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BLOG: Advice from an IT dad: Don't even consider a career in IT

Eric Knorr | June 28, 2013
Would you recommend that your kid go into IT?

Advice from an IT dad: Don't even consider a career in IT

The Father's Day before this past one, I asked myself — given the huge workload and constant change associated with working in IT — whether I would advise my son to choose IT as a career. I ran through a several different possibilities: app dev, security, analytics, and so on. Starting with the assumption I'd support anything legal my son wanted to do, I decided that, yes, I would recommend a career in IT, provided he began that journey with a real passion for tech.

At the end of that post, I asked what others would recommend and got a number of thoughtful comments, pro and con. Then this full-length response arrived the other day from a reader who, for reasons that will become clear, did not want me to reveal his name. I felt it was worth sharing:

Hi Eric,

I just read an article you wrote about a year ago talking about what you would tell your son if he wanted to follow you into IT. I have a bit of a unique perspective on this because I actually did follow my dad into IT, and my answer would be to warn them against a career in IT with every fiber in my being.

I grew up never considering for a second that I'd do anything but what my dad did and still does, but now at age 34, I look back and realize how miserable and disappointing my career has been. When I was a kid, it looked to me like my dad made a lot of money doing cool stuff most people couldn't, and to be fair, I may not have been far from the mark in the '80s.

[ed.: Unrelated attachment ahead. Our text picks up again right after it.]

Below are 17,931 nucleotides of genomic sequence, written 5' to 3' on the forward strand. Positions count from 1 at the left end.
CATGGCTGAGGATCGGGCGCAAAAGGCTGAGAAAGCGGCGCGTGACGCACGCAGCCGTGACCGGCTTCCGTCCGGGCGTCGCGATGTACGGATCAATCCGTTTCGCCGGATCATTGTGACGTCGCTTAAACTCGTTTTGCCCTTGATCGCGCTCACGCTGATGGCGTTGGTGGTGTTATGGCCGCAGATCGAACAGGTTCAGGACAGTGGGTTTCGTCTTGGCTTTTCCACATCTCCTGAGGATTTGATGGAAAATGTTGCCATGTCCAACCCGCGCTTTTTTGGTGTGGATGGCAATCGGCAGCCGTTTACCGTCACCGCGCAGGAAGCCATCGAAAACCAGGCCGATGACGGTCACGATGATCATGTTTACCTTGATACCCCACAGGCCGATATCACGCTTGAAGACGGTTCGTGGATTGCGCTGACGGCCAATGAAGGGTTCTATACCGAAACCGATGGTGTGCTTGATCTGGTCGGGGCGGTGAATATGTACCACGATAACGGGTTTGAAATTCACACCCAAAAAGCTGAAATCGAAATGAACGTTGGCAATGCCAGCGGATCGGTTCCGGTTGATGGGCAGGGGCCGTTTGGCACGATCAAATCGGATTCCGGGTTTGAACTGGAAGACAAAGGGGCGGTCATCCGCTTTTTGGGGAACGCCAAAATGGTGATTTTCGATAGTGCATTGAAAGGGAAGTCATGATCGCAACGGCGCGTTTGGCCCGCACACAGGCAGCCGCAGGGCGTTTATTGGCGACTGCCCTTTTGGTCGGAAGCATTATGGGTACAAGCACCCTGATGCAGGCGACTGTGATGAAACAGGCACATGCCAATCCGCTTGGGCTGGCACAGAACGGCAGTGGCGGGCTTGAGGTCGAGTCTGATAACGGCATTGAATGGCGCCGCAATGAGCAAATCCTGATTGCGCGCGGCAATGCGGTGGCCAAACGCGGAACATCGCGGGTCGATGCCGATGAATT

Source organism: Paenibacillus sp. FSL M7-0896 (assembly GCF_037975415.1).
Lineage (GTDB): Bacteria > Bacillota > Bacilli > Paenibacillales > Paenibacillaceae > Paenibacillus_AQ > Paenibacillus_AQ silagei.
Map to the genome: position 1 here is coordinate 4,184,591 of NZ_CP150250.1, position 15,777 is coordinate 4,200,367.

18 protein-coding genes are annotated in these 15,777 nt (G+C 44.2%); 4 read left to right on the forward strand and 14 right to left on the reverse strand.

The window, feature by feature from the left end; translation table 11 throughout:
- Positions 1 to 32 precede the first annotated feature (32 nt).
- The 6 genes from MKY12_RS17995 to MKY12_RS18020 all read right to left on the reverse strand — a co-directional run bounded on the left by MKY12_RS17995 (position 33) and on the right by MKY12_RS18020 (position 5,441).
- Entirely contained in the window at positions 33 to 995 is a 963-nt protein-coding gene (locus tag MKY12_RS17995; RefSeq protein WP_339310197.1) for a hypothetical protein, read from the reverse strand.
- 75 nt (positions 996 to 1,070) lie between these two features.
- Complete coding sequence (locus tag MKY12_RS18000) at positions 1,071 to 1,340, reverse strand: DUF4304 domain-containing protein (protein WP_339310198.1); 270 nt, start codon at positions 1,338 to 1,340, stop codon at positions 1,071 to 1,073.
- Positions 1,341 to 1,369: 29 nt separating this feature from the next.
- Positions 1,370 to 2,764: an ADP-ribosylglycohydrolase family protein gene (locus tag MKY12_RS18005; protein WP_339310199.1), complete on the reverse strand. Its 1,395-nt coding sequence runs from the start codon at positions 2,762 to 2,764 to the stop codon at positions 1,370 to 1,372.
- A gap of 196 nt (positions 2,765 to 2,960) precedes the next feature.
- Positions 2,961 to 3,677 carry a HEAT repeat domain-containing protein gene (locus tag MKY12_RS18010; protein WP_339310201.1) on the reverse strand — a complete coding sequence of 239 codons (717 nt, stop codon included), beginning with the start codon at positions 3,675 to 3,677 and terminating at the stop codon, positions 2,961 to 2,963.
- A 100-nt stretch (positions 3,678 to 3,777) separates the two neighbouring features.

What I didn't expect was that, by the time I graduated college in 2001, my prospect for the kind of career my dad had was basically nonexistent because of a combination of the dot-com bust and the flood of new "techs" who, to put it bluntly, would have been working in the mail room five to 10 years earlier. I did what a lot of people in my position probably did and loaded up on certifications and all, still got no interviews for anything outside of support, and found myself settling for a promotion to management because, despite two CCNPs, a CCDA, and more Microsoft certs than I can count on my fingers, I couldn't get a job doing anything other than support. I didn't want the job and only took it because it was the only way I saw myself making any more damn money in this business.

 

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